One of my most recent posts was an attempt to honestly explore (or at least ask) the question: “How do faithful members collectively petition our prophets to petition the heavens?” The scriptures and the early days of our church are replete with faith-inspiring examples. How do we do it now that we’re millions strong? The answer – as the events of the last two weeks have thrown in dramatic relief – is that we don’t have one.
Many others have noted the fact of Kate Kelly’s disciplinary council arising from (as many think) her aggressive tactics courting media and engaging non-Mormons on this issue. She has done so (many think) because it’s the only way she was able to actually engage Church leadership. Again, if staying quiet or staying local is not a practically effective means of knocking (and it’s not), and if going public is effective but off-limits (as tonight’s council seems to say), then how do we collectively knock and gain further light on these huge issues? We do not have an institutional answer.
I don’t know if tonight’s vigil was an answer, or if it will ultimately become a kind of solution to our current institutional lack, but it was beautiful. And it was beautifully Mormon. We collectively gathered – an incredibly diverse mix of folks, a poster event of “Big Tent” Mormonism – on the lawn outside of the stake center where Kate Kelly’s membership was being reviewed. Like any event of Mormons I’ve ever attended, everyone was very social, embracing one another, even strangers. There was a violist playing in the background and as we sang – The Spirit of God, Be Still My Soul, Lead Kindly Light. We said prayers, heard devotionals, scripture, the words of Joseph Smith, the words and stories of past pioneers and family, poetry. There was a short opportunity for those who wanted to explain why they were gathered. We tied handkerchiefs to a rope which will be sent to a Mormon quilter and turned into a piece of art.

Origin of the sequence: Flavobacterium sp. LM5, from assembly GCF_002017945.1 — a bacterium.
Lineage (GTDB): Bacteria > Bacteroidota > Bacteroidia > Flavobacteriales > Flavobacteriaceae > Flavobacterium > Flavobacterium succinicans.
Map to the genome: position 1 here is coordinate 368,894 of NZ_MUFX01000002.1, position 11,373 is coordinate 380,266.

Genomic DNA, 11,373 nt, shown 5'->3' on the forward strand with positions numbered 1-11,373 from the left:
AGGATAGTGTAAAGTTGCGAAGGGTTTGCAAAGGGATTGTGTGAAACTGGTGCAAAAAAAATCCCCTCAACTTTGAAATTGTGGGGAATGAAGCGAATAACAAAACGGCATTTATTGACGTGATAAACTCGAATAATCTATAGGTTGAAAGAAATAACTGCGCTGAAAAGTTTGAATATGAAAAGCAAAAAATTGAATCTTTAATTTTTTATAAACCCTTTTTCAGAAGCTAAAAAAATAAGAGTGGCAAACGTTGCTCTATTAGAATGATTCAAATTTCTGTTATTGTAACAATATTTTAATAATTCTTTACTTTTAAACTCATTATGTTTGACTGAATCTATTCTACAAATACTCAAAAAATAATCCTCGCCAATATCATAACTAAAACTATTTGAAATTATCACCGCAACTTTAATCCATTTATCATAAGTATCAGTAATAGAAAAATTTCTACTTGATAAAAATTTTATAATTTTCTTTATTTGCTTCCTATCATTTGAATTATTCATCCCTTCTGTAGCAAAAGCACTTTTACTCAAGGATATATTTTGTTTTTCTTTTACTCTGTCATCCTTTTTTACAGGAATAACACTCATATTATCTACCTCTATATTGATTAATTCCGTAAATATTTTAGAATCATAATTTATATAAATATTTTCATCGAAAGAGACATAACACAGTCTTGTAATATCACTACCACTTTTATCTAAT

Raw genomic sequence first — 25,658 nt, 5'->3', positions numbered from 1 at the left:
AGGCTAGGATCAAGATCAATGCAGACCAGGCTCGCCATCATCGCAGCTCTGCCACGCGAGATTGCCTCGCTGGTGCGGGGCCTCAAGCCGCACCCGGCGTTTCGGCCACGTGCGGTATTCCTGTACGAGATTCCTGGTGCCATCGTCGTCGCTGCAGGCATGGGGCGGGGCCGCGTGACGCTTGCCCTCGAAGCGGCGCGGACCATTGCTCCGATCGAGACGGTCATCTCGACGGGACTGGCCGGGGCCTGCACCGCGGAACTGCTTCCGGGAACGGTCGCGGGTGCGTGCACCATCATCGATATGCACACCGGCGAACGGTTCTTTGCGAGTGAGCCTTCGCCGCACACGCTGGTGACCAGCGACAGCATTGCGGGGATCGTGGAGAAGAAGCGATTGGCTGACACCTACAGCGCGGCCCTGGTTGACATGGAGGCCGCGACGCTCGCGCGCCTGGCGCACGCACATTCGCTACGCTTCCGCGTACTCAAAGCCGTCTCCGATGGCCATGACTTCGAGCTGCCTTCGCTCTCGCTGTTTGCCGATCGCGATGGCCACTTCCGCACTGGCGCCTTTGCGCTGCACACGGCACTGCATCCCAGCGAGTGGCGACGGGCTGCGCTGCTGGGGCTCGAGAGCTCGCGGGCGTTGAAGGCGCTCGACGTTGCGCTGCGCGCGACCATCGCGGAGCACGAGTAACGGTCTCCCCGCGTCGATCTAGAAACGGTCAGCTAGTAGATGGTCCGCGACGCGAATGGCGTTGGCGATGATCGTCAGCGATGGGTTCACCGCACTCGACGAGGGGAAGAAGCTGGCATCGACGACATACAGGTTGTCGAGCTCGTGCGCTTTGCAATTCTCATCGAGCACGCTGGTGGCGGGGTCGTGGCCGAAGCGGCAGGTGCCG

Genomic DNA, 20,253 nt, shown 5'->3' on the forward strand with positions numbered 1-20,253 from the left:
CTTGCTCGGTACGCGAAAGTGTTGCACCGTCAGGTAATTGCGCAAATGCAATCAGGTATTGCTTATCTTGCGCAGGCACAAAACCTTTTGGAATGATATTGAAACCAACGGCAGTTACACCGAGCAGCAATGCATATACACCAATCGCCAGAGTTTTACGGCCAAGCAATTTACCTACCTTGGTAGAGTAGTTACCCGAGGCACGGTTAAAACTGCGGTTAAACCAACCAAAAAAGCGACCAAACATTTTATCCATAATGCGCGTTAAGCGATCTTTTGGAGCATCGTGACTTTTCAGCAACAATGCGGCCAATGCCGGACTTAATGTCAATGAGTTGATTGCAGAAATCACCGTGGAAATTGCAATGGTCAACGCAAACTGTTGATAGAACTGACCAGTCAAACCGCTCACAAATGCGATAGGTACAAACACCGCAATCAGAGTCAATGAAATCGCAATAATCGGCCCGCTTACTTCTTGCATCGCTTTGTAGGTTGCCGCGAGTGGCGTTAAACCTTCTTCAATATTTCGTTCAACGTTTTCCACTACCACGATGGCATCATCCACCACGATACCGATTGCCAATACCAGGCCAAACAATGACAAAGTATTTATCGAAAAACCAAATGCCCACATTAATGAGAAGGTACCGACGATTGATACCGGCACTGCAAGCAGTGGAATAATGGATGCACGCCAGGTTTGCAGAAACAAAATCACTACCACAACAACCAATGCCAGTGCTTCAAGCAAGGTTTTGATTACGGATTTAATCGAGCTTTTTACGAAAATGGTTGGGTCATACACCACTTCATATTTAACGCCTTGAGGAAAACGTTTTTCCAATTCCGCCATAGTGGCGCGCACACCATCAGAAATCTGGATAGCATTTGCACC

No picket lines. No media (or at least, a member of the local ward allegedly on assignment to interview folks was all I noticed). An incredible outpouring of love and anguish and faith and mourning and hope and determination. A collective, Mormon petition.
I’m grateful to have joined with my sisters and brothers. I hope that not only the heavens but also our leadership and our fellow saints who disagree with us, nonetheless hear the petition. I hope they hear the faithful testimony that this action was. And I hope that this was a constructive move toward a future means of knocking together.
“Lead kindly light, amid the encircling gloom. Lead thou [us] on. . . . And with the morn, those angel faces smile, which [we] have loved long since and lost awhile.”
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 Not that this is news. But it’s a critical and oft overlooked point.
 I feel the need to give some rather important disclaimers. First, I was not there representing Times & Seasons. Nor am I writing this as a post representing Times & Seasons. Times & Seasons is an almost absurdly diverse group of bloggers (at least in the context of the bloggernacle). Our opinions on the Ordain Women movement specifically and women’s issues more generally are just as divided as our opinions on politics, BYU sports, the three hour block, and jello. Next: I’m not a member of the Ordain Women movement, nor do I plan to become one. This is an important point for me, and is part of why I was so moved by tonights event and the array or souls who gathered. Among other reasons I was there to mourn with those that mourn – as we all strive to do – and to honor the righteousness of those I see striving as Abraham to obtain the greater happiness and peace and rest and blessing and right and knowledge and instructions and heritage of their fathers.